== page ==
BLETCHLEY PARK, England (AP) — Digital officials, tech company bosses and researchers are converging Wednesday on a historic estate near London to discuss and better understand the extreme risks posed by cutting-edge artificial intelligence.
So-called frontier AI refers to the latest and most powerful systems that take the technology right up to its limits, but could come with as-yet-unknown dangers. They’re underpinned by foundation models, which power chatbots like OpenAI’s ChatGPT and Google’s Bard and are trained on vast pools of information scraped from the internet.
Some 100 people from 28 countries including China are expected to attend British Prime Minister Rishi Sunak’s two-day AI Safety Summit, though the British government has refused to disclose the guest list.
One of the most high-profile delegates is U.S. Vice President Kamala Harris, who’s scheduled to attend the summit’s second day after making a separate speech on AI in London on Wednesday.
Tesla CEO Elon Musk is also scheduled to discuss AI with Sunak in a livestreamed conversation on Thursday night. The tech billionaire was among those who signed a statement earlier this year raising the alarm about the perils that AI poses to humanity.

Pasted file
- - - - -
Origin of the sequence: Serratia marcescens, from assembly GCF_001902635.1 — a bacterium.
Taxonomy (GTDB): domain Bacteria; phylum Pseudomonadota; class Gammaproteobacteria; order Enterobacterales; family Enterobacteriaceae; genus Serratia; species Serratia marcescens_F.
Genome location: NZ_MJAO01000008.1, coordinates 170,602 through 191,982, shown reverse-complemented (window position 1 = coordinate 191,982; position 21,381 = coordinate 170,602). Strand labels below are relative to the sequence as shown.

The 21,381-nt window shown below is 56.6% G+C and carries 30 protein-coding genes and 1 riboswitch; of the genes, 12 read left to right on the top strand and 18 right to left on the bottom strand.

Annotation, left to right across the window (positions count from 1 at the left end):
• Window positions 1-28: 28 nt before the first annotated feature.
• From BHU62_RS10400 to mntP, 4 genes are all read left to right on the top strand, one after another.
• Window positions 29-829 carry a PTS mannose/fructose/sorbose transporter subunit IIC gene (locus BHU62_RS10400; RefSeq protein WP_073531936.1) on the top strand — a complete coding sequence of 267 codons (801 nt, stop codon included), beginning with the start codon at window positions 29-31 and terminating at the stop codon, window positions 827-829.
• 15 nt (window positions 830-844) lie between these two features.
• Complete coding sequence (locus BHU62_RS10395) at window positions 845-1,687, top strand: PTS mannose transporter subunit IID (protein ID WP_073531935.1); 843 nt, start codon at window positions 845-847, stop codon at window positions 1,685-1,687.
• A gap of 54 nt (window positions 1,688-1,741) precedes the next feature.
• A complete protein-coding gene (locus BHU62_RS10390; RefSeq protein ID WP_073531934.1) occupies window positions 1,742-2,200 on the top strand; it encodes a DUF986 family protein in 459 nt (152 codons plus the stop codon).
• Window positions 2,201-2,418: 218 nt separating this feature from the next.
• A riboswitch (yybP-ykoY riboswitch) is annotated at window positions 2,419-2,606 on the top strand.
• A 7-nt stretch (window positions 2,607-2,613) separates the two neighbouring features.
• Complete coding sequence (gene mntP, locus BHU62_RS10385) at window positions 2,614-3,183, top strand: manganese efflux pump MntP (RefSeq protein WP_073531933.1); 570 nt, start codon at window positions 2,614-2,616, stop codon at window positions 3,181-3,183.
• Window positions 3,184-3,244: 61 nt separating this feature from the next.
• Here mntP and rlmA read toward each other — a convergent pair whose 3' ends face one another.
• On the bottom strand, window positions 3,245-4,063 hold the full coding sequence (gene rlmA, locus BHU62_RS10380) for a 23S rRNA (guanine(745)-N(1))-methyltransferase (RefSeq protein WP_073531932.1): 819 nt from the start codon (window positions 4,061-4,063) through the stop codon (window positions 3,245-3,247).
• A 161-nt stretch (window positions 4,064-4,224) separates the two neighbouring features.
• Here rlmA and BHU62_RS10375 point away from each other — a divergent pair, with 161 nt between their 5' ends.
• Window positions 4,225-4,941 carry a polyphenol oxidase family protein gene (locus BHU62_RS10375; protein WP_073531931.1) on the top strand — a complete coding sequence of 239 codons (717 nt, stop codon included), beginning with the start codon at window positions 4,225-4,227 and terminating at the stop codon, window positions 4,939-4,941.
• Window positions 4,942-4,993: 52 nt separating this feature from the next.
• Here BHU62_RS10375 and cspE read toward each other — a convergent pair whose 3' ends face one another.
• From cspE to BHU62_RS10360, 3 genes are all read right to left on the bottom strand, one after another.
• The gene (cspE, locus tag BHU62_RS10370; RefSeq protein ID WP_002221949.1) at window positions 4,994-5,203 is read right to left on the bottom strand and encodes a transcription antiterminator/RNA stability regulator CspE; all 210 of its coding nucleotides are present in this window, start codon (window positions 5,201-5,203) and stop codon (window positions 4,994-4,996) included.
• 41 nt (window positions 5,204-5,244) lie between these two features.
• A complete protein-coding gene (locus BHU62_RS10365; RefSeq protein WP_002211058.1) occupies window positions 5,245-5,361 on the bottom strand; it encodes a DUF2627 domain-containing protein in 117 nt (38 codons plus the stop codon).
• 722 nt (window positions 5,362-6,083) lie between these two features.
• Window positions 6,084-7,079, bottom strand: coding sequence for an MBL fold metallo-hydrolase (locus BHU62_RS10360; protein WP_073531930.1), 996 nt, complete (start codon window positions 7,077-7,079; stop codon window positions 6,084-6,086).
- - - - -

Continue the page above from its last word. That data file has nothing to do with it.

European Commission President Ursula von der Leyen and executives from U.S. artificial intelligence companies such as Anthropic and influential computer scientists like Yoshua Bengio, one of the “godfathers” of AI, are also expected.
The meeting is being held at Bletchley Park, a former top secret base for World War II codebreakers that’s seen as a birthplace of modern computing.
One of Sunak’s major goals is to get delegates to agree on a first-ever communique about the nature of AI risks. He said the technology brings new opportunities but warns about frontier AI’s threat to humanity, because it could be used to create biological weapons or be exploited by terrorists to sow fear and destruction.
Only governments, not companies, can keep people safe from AI’s dangers, Sunak said last week. However, in the same speech, he also urged against rushing to regulate AI technology, saying it needs to be fully understood first.
Harris, meanwhile, will stress the need to address the here and now, including “societal harms that are already happening such as bias, discrimination and the proliferation of misinformation.”
She’ll point to President Biden’s executive order this week, setting out AI safeguards, as evidence the U.S. is leading by example in developing rules for artificial intelligence that work in the public interest.
A White House official gave details of Harris’s speech, speaking on condition of anonymity to discuss her remarks in advance.
Associated Press Writer Jill Lawless in London contributed to this report.